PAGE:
Quarries are an essential part of the rock and minerals people use and need for all sorts of applications. Visiting a quarry with your class is a fun and informative way to examine rocks, study geological formations, and learn about how a quarry is made. Drilling and blasting are two essential processes to creating different areas in the quarry. While you cannot be present during a blasting process, you can request a viewing of the drilling process and what the drill holes look like and are used for. Then you can use the following step-by-step look at how new sections of quarries are made and build off what you saw on the field trip to the quarry.
Drill Holes Are Blast Holes
Drill holes are meant to weaken areas of rock. While this helps to loosen some rock in the quarry walls, it cannot shake an entire face of wall or get through a large chunk in little time. That is where the blasting comes in. After a series of carefully plotted and planned drill holes are completed, the blasting company inserts explosives into these drill holes (way back when it was sticks of dynamite; now it is bits of C4 with blasting charges).
The Charges Are Activated for an Explosion
The blasting charges, or caps as they are sometimes called, provide the vibration waves needed to activate the C4. Fire and/or heat is also necessary and is provided simultaneously with the blasting cap vibrations to cause the explosion. You can create blasting caps for a science experiment in your classroom, but C4 is off-limits. A little gun powder in a controlled outdoor demonstration using a rocket helps the students understand how blasting caps work.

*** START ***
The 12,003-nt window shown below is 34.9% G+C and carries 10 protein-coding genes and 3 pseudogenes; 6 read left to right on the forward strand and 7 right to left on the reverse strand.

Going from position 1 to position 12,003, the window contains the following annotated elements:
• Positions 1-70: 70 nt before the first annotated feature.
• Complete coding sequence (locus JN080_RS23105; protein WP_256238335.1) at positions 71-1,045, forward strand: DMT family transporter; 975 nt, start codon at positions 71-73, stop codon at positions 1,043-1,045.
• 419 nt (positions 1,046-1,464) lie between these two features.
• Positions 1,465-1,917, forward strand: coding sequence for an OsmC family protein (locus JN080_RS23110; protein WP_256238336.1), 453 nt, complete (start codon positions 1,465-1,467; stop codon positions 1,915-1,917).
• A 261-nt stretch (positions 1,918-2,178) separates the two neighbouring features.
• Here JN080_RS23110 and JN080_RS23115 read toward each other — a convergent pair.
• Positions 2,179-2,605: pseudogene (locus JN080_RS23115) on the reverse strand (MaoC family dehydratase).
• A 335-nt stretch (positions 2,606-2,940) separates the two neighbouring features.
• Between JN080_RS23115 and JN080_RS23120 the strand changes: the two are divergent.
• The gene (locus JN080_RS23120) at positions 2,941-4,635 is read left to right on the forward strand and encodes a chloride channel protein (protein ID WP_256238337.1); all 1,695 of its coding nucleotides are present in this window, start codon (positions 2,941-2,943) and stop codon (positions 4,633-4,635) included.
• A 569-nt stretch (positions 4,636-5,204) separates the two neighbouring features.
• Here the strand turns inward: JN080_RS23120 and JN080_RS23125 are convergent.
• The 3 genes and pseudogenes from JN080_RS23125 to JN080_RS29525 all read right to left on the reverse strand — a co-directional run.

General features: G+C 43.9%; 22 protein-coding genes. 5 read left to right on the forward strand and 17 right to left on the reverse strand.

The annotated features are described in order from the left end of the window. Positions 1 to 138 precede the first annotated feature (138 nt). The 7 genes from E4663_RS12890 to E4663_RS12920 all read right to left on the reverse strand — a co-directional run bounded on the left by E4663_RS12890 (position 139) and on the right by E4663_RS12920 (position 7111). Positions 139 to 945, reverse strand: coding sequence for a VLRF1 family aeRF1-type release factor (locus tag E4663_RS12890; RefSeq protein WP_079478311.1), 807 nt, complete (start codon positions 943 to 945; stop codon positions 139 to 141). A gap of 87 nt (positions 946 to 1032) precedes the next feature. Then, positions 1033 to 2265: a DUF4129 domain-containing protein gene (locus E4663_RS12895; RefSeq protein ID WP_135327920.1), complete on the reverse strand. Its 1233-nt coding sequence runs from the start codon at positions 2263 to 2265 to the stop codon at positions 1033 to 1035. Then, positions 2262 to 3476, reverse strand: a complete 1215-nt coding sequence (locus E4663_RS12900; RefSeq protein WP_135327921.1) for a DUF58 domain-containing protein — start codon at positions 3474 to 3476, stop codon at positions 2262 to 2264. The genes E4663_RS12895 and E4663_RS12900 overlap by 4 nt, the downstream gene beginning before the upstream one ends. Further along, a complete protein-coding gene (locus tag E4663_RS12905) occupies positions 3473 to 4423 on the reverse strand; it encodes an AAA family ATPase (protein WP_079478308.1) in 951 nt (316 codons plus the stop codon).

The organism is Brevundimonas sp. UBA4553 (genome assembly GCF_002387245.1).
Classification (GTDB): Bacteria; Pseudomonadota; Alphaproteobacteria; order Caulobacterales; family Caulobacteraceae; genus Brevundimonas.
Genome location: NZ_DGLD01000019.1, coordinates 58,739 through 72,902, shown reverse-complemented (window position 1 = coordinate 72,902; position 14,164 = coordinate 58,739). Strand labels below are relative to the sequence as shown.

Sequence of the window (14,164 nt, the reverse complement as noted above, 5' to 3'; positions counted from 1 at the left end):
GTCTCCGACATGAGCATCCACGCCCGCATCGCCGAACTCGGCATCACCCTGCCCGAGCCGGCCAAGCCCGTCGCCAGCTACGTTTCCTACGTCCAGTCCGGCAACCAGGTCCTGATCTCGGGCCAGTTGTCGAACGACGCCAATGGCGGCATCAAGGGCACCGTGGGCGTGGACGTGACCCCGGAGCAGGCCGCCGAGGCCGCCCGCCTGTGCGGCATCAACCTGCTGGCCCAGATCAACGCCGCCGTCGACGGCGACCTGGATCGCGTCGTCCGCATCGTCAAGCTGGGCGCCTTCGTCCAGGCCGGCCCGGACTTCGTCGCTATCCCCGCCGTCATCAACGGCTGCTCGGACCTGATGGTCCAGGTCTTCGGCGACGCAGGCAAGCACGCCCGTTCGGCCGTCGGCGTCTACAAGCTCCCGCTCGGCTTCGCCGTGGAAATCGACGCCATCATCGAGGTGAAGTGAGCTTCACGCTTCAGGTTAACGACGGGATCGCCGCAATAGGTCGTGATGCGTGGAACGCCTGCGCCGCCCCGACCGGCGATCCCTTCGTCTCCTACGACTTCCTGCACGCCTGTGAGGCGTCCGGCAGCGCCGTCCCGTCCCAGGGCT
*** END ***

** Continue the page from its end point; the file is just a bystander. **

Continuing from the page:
The Rubble from the Explosion Is Cleared Away
After the blasting charges have all been activated, and the demolition expert has verified that every last blasting cap and bit of C4 has been detonated, the quarry's crew can swoop in and clear away the rubble. No one can enter the blast zone before the licensed demolition expert has verified that everything that was supposed to explode has. Otherwise there could be some very serious injuries and fatalities if there is a delayed explosion or a construction truck accidentally activates a missing explosive.
The rock rubble is picked through to see if there is anything valuable within the blasted rock, and then the rest is sent on to a rock refinery where it is broken down further to make various rock products, like gravel, for construction. Using a hammer, some rocks, a magnifying glass and a rock tumbler in your classroom, you can show your students how this end process in the quarry works.
For more information, talk with a company like 3 - Rivers, Inc., Drilling & Blasting.